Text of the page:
Open main menu

The Works of the Rev. Jonathan Swift/Volume 11/From Jonathan Swift to William King - 17

< The Works of the Rev. Jonathan Swift‎ | Volume 11


MY LORD,
LONDON, AUG. 15, 1711.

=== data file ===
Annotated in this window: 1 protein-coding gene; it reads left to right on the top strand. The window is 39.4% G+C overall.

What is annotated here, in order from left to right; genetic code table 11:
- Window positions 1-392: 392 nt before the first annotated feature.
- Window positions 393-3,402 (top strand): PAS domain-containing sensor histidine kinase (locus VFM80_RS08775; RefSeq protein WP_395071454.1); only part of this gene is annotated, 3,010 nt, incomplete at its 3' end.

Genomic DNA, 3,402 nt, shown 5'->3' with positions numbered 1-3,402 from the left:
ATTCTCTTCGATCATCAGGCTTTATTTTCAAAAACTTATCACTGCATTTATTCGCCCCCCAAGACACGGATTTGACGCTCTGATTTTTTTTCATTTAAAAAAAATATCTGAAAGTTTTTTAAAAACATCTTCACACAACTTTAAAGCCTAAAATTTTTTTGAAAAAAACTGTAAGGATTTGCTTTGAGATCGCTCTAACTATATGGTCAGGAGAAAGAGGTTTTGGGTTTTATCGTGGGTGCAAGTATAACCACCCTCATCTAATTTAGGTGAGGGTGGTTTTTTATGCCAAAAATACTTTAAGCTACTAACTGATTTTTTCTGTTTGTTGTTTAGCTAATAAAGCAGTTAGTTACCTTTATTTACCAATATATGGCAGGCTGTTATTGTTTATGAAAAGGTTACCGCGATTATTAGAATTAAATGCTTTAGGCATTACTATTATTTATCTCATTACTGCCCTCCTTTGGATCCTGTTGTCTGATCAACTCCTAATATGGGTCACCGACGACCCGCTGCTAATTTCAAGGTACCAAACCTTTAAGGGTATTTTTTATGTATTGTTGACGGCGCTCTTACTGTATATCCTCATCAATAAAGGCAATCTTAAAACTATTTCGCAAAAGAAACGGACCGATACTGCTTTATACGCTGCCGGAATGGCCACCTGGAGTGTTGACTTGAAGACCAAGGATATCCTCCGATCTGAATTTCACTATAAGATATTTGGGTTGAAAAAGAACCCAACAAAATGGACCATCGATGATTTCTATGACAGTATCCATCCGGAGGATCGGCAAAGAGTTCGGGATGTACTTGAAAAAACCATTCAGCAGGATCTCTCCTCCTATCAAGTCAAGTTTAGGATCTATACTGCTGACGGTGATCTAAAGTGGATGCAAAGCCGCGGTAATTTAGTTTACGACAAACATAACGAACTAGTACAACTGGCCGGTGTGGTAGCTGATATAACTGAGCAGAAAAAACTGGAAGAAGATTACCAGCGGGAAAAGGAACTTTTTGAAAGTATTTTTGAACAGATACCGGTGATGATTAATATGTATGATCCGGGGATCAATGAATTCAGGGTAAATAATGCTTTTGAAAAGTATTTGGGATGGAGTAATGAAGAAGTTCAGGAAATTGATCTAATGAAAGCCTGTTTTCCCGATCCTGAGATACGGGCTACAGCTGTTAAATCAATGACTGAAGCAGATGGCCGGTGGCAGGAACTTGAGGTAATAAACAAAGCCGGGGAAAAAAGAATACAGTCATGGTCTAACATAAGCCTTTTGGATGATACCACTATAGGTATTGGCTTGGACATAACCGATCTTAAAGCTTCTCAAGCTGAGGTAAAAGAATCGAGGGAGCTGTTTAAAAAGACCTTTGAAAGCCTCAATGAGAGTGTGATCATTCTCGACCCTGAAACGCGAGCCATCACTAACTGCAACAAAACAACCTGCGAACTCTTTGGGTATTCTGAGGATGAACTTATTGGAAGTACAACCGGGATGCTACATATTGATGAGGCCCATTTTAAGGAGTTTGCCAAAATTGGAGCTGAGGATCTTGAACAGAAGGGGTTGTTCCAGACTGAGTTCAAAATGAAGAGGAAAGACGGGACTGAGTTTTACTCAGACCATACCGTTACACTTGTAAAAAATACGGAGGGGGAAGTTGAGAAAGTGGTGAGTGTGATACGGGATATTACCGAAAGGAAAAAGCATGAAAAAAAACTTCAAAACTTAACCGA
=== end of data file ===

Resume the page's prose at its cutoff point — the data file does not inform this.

I HAVE been at Windsor a fortnight, from whence I returned two days ago, and met a letter at my lodgings from your grace, dated July 25. I was told it was sent to Mr. Manly's house (your postmaster's son) and by him to me; so that I suppose your grace did not direct to Mr. Lewis as formerly, otherwise I should have had it at Windsor. The ministers go usually down to Windsor on Saturday, and return on Monday or Tuesday following. I had little opportunity of talking with my lord treasurer, seeing him only at court, or at supper at third places, or in much company at his own lodgings. Yesterday I went to visit him after dinner, but did not stay above an hour, because business called him out. I read to him that part of your grace's letter which expresses your grace's respects to him, and he received them perfectly well. He told me he had lately received a letter from the bishops of Ireland, subscribed (as I remember) by seventeen, acknowledging his favour about the first-fruits. I told his lordship, that some people in Ireland doubted whether the queen had granted them before the duke of Ormond was declared lieutenant: Yes, he said, sure I remembered it was immediately upon my application. I said, I heard the duke himself took no merit on that account. He answered, No, he was sure he did not, he was the honestest gentleman alive: but, said he, it is the queen that did it, and she alone shall have the merit. And I must be so free as to tell your grace that the grudging, ungrateful manner of some people, which upon several occasions I could not but give him hints of for my justification, has not been prudent. I am sure, it has hindered me from any thoughts of pursuing another affair of yet greater consequence, which I had good hopes of compassing. What can be the matter with those people? do I ask either money or thanks of them? have I done any hurt to the business? My lord treasurer told me, he had sent the letter over about the first-fruits. I never inquired into the particulars: he says he will very soon answer the bishops letter to himself, and will show me both letter and answer; but I shall not put him in mind, unless he remembers it of his own accord. Nor, with great submission to your grace, can I prevail on my own pride to desire he would make any mention of me in his answer. Your grace is convinced, that unless I write a heap of lies, the queen had granted that affair before my lord duke was named. I desire to convince nobody else; and, since the thing is done, it is not of any consequence who were instrumental in it. I could not forbear yesterday reminding my lord treasurer of what I said to Mr. Southwell before his lordship, when he came to take his leave before he went to Ireland; which was, that I hoped Mr. Southwell would let the bishops and clergy of Ireland know, that my lord treasurer had long since (before the duke was governor) prevailed on the queen to remit the first-fruits, &c. and that it was his lordship's work, as the grant of the same favour in England had formerly been. My lord treasurer did then acknowledge it before Mr. Southwell, and I think Mr. Southwell should have acted accordingly; but there is a great deal of ignorance, as well as ill will, in all this matter. The duke of Ormond himself, had he engaged in it, could only act as a solicitor. Every body knows, that the lord treasurer, in such cases, must be applied to (and only he) by the greatest persons. I should think the people of Ireland might rather be pleased to see one of their own country able to find some credit at court, and in a capacity to serve them, especially one who does it without any other prospect than that of serving them. I know not any of the bishops from whom I can expect any favour, and there are not many upon whom a man of any figure could have such designs: but I will be revenged; for whenever it lies in my power, I will serve the church and kingdom, although they should use me much worse. I shall dine to morrow with the lord treasurer, and perhaps I may then see the answer he is to write. I thought to have sent this letter away to night; but I have been interrupted by business. I go to Windsor again on Saturday for a day or two, but I will leave this behind to be sent to the post.